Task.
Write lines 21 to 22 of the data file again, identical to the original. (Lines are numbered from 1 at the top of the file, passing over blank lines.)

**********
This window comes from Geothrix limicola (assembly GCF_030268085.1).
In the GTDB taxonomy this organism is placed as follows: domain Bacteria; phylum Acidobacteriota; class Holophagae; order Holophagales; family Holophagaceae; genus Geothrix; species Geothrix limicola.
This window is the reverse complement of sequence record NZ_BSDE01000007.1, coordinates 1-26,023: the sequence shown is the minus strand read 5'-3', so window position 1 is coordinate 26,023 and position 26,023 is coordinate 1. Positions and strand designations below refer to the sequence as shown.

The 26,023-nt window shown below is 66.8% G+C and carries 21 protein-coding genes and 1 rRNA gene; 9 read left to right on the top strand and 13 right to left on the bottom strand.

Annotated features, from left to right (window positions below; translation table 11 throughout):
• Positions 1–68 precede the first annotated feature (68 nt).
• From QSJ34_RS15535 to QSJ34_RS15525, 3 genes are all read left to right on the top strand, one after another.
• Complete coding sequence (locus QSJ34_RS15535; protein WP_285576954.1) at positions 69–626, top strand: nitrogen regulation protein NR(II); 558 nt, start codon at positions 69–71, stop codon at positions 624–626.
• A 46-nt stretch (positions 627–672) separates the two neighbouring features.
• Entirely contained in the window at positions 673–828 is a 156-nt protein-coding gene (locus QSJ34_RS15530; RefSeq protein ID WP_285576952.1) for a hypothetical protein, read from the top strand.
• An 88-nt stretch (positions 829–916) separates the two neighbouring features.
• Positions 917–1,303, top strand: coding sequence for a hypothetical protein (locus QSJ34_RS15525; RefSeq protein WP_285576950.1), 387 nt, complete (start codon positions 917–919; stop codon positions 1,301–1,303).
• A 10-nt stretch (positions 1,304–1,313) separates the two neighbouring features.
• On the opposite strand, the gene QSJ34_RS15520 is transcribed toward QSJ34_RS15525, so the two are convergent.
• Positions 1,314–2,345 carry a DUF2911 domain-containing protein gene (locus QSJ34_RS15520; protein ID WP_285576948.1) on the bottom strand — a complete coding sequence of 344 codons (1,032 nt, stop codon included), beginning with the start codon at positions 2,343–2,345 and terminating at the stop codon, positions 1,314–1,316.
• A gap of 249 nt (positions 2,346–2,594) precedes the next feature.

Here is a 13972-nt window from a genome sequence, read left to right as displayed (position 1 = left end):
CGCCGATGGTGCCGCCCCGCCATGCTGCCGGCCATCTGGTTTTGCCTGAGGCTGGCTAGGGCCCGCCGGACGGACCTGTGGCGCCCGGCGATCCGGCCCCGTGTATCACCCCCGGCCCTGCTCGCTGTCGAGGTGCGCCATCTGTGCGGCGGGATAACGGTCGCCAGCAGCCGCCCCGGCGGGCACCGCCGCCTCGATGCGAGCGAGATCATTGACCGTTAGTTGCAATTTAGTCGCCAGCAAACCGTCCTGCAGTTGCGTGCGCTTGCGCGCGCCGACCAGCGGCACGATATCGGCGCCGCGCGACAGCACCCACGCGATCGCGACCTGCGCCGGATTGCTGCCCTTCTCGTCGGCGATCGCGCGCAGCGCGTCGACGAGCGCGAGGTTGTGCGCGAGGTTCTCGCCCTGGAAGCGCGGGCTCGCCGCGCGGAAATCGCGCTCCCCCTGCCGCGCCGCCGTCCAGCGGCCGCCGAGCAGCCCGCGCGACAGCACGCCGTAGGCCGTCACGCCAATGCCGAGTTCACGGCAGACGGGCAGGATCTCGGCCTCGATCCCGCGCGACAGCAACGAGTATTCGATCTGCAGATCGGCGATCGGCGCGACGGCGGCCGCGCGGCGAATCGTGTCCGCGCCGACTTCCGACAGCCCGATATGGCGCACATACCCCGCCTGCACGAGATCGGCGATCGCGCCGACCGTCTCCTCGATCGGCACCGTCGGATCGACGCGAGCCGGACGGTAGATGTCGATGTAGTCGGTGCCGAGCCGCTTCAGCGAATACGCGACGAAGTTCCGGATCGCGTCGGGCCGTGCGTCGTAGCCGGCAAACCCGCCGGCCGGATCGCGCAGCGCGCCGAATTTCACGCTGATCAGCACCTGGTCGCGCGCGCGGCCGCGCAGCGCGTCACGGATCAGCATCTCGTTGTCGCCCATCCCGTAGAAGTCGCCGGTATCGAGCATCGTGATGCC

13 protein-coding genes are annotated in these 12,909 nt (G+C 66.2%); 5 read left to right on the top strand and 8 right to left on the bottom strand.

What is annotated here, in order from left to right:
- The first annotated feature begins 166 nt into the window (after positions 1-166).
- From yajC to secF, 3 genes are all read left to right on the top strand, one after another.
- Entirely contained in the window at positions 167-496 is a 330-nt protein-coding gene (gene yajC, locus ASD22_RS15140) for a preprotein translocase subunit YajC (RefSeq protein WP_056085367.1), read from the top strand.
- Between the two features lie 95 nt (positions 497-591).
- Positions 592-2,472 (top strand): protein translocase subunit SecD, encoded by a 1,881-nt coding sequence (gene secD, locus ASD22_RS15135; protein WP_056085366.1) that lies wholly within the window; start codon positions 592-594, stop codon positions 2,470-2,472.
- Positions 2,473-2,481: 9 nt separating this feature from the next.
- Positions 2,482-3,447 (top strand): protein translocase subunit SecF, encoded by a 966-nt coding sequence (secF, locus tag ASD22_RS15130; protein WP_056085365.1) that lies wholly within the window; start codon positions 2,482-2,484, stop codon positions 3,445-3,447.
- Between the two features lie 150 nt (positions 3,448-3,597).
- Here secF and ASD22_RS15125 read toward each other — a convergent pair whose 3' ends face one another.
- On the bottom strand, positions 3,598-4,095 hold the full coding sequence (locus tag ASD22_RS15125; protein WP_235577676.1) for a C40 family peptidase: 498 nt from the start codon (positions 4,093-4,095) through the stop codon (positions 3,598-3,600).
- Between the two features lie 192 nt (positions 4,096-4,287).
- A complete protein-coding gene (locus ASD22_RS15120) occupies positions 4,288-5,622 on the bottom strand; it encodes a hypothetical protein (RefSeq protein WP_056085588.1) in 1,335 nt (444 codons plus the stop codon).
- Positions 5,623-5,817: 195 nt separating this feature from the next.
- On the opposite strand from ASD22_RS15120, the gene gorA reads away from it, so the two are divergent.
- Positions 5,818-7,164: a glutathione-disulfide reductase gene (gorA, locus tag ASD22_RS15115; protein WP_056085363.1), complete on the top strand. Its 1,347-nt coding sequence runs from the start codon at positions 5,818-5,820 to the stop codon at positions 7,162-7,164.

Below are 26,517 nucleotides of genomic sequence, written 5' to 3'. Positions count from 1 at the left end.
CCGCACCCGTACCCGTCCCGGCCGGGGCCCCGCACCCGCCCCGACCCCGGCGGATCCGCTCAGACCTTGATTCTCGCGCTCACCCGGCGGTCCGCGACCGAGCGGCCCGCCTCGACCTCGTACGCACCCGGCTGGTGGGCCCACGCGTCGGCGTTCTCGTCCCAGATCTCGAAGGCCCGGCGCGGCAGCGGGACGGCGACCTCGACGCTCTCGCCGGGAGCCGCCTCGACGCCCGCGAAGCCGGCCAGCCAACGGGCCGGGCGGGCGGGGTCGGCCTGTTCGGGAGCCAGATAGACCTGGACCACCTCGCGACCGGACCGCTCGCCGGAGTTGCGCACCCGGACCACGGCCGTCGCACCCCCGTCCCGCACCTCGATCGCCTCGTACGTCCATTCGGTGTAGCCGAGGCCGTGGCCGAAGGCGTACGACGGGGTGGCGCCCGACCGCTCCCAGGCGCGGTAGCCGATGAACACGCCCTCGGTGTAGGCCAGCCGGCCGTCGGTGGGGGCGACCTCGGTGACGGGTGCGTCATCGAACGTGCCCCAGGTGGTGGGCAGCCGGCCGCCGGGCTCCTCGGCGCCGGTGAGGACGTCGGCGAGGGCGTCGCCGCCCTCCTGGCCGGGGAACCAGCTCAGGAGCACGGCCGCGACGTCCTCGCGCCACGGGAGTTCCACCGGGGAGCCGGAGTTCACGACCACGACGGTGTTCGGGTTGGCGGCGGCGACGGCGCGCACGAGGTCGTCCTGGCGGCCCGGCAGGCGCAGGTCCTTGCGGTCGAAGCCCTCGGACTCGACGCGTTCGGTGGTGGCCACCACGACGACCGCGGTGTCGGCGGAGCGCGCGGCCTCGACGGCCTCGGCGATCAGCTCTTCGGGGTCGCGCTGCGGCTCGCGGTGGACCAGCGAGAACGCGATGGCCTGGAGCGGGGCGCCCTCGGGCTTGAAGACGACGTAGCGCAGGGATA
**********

- The first annotated feature begins 166 nt into the window (after positions 1-166).
- From yajC to secF, 3 genes are all read left to right on the top strand, one after another.